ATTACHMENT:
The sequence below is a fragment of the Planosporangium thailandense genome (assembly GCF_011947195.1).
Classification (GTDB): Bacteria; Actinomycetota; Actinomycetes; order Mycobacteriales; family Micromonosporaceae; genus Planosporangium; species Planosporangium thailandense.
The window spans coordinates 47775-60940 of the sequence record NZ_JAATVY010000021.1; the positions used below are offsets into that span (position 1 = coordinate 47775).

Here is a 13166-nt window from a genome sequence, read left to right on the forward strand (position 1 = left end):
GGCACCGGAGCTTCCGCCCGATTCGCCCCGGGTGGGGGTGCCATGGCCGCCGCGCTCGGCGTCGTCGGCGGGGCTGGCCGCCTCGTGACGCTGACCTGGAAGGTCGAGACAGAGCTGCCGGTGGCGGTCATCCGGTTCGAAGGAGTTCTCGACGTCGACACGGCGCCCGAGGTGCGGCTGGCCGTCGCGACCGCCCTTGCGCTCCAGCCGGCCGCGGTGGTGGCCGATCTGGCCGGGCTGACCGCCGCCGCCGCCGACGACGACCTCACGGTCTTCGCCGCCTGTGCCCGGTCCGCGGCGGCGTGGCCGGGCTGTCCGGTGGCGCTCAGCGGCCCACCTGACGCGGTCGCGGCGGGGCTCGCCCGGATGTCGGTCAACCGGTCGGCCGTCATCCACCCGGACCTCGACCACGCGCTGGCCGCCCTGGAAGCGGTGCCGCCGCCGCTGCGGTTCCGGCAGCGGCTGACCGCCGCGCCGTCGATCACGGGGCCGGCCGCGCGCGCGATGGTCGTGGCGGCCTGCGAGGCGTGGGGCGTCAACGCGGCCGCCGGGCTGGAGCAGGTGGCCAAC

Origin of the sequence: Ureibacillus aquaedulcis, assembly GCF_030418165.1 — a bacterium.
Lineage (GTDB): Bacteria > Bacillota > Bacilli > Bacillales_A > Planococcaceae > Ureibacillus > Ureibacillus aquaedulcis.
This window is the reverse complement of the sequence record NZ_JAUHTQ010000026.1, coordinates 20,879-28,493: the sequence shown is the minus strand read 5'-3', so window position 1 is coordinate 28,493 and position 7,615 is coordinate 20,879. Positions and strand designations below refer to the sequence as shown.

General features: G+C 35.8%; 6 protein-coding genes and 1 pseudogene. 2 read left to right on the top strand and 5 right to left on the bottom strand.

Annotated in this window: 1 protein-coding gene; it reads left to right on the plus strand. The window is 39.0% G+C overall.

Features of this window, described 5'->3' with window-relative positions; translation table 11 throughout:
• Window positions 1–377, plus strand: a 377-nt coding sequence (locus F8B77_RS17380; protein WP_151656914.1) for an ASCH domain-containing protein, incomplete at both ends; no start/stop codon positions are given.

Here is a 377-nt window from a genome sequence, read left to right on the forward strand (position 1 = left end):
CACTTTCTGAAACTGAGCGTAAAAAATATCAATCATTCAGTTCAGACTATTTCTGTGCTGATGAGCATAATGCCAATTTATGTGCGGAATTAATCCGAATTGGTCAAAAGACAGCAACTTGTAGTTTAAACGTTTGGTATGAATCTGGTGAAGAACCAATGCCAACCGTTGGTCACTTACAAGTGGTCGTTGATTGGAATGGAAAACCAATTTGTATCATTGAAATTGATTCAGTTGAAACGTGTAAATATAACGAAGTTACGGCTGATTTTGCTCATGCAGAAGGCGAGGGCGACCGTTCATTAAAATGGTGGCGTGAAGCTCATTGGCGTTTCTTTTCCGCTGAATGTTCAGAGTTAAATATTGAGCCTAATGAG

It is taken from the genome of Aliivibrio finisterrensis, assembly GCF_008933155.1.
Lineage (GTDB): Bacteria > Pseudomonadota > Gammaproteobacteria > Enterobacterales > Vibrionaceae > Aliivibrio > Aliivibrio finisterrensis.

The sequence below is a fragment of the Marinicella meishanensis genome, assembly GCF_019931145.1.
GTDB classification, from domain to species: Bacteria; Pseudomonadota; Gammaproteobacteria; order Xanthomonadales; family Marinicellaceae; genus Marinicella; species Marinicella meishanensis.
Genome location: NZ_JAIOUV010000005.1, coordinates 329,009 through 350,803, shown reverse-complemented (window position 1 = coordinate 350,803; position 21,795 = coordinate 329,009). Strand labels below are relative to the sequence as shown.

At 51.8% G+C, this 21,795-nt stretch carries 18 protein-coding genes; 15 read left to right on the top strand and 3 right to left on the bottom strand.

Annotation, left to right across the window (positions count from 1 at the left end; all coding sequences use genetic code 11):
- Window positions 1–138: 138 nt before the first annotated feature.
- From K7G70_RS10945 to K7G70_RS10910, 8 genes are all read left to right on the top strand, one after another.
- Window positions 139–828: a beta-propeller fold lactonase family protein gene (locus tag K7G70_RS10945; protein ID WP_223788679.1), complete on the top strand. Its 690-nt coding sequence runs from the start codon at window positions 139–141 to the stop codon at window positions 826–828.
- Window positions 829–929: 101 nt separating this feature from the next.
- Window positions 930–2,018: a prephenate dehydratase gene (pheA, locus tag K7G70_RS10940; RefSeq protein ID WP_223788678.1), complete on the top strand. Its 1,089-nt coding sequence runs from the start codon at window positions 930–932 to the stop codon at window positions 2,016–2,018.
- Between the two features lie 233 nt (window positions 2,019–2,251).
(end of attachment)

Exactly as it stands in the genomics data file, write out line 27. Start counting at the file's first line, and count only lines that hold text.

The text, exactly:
- Between the two features lie 233 nt (window positions 2,019–2,251).